Bounce with Big Freedia

I’ve been known to shake my ass on the dance floor. It’s kind of what I do.

But let me back it up for a minute. (See what I did there?)

I am in love with the city of New Orleans. I have been there four times, and every single time I fall in love with a new aspect of this magical place that is more like a living, breathing, human being of a city in all of its beauty, its flaws, its darkness, its hope, light, noise and endless music. Oh, and the perfect food. New Orleans is my soul.

Last year, I stumbled across a reality show on Fuse about Big Freedia. From the commercial, I gathered that Big Freedia was from New Orleans, and that was enough to get me interested. I started watching and realized that Freedia is a bounce artist who came up in the scene with Katey Red. As an LGBTQ African-American artist, Freedia is a trailblazer in the bounce scene. After discovering the show, I discovered the music. Basically, if I created the perfect dance music for myself, it would be Big Freedia’s everything. “Na Who Mad” has an infectious beat that goes hard – in fact, every single Big Freedia song has a beat that goes hard, because this is the stuff people twerk to for real – none of this Miley style ripoff twerk. This is straight up music and dance descendent of Africa and morphed into New Orleans today. My other Freedia favorites are “Go Duffy,” “Y’all Get Back Now,” and “Dangerous.”

To ease into the Big Freedia world, check out the collaboration she did with Galactic: Double It.

So, what is bounce? Here’s the official Wikipedia definition: Bounce is characterized by call-and-response-style party and Mardi Gras Indian chants and dance call-outs that are frequently hypersexual. These chants and call-outs are typically sung over the “Triggerman beat” which is sampled from the songs “Drag Rap” by the Showboys, “Brown Beat” by Cameron Paul, and also Derek B’s “Rock The Beat”.[2]The sound of bounce has primarily been shaped by the recycling and imitation of the “Drag Rap” sample: its opening chromatic tics, the intermittent shouting of the word “break,” the use of whistling as an instrumental element (as occurs in the bridge), the vocoded “drag rap” vocals and its brief and repetitive melody and quick beat (which were produced with use of synthesizers and drum machines and are easily sampled or reproduced using like-sounding elements).[3] Typical of bounce music is the “shouting out” of or acknowledgment of geographical areas, neighborhoods and housing projects, particularly of the State of Louisiana and, to a lesser extent, Texas.[4]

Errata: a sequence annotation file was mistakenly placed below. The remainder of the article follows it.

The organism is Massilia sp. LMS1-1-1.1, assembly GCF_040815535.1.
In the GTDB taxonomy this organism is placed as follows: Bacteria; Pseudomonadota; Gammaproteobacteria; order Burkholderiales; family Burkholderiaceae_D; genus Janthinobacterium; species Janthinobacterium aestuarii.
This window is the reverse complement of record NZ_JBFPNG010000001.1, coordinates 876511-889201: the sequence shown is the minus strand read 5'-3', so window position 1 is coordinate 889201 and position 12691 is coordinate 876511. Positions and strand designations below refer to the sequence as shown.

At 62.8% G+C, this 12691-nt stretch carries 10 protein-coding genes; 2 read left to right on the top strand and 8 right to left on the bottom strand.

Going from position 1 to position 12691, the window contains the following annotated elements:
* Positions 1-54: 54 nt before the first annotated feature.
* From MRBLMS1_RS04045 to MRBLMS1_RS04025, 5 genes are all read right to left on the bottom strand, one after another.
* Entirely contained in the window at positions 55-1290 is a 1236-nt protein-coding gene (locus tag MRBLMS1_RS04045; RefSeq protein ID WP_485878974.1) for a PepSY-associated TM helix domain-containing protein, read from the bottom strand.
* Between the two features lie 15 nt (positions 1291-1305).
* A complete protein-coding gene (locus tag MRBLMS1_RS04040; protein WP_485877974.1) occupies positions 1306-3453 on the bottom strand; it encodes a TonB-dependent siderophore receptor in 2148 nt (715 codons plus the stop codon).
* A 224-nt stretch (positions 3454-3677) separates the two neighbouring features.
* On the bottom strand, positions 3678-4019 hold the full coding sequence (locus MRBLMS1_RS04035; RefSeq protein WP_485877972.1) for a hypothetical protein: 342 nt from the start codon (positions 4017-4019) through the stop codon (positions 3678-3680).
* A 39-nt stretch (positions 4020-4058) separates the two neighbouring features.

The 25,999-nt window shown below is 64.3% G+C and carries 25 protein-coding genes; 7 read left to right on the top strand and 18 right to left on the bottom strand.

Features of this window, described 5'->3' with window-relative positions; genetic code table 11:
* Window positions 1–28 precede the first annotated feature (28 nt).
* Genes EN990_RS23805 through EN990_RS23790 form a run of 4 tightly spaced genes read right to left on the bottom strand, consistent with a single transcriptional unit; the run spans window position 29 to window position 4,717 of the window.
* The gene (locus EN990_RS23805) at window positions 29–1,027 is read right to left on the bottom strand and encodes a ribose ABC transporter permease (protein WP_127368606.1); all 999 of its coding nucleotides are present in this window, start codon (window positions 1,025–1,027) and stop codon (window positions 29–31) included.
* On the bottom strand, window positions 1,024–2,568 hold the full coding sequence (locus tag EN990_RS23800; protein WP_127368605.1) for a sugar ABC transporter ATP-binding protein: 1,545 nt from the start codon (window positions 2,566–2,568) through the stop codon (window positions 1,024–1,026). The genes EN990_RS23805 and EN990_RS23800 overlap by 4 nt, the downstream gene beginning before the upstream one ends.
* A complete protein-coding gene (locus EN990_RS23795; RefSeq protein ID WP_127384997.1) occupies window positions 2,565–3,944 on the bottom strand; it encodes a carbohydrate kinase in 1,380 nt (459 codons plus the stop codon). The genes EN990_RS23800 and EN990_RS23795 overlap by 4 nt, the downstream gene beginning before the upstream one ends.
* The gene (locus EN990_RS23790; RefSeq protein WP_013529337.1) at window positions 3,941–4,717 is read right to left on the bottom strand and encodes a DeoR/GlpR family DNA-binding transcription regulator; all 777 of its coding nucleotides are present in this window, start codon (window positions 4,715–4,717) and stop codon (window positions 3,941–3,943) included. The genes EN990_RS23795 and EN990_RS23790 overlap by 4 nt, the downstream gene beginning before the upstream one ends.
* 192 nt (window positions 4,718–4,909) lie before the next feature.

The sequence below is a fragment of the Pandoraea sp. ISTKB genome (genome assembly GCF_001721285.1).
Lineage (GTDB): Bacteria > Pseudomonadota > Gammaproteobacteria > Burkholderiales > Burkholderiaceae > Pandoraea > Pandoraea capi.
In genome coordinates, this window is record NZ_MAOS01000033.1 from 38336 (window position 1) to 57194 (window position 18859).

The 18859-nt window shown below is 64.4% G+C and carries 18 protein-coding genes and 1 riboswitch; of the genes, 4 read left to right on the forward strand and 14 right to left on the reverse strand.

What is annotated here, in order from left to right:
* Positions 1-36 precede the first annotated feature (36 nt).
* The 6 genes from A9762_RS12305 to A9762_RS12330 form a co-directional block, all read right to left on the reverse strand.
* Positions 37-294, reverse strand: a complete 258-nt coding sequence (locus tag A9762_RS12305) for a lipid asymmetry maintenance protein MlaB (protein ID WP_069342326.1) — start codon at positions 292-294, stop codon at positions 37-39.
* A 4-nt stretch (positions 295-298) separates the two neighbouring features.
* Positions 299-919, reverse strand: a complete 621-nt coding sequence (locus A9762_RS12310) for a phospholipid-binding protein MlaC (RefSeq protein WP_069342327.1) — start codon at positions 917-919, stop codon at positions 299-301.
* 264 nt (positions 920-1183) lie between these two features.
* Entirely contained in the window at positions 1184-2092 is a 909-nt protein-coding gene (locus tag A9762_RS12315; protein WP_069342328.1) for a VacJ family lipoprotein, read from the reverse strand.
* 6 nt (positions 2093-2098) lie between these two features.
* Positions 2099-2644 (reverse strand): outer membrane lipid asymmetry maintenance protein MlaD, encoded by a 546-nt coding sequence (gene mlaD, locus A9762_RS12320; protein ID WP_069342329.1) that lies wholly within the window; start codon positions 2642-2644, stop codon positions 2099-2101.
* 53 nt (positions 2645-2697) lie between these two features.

I had the chance to see Big Freedia at New Orleans Jazz Fest this past May, but this also occurred on what is known as Elton John day, where you couldn’t get near a stage at a certain point – basically the crowds became unbearable. I was about a mile away from the stage and nowhere near the party. But now, my dream of REALLY seeing Big Freedia is coming true as she comes to Pittsburgh Nov. 3! I am beyond excited to see Freedia in a club setting. And while I will be flying solo because none of my friends can get into the insanity that is the bounce beat, I will be twerking my night away independently!

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Steph

My love for music is all over the place. Punk, hip hop and rap, electro, heavy metal, country - ANYTHING GOES!

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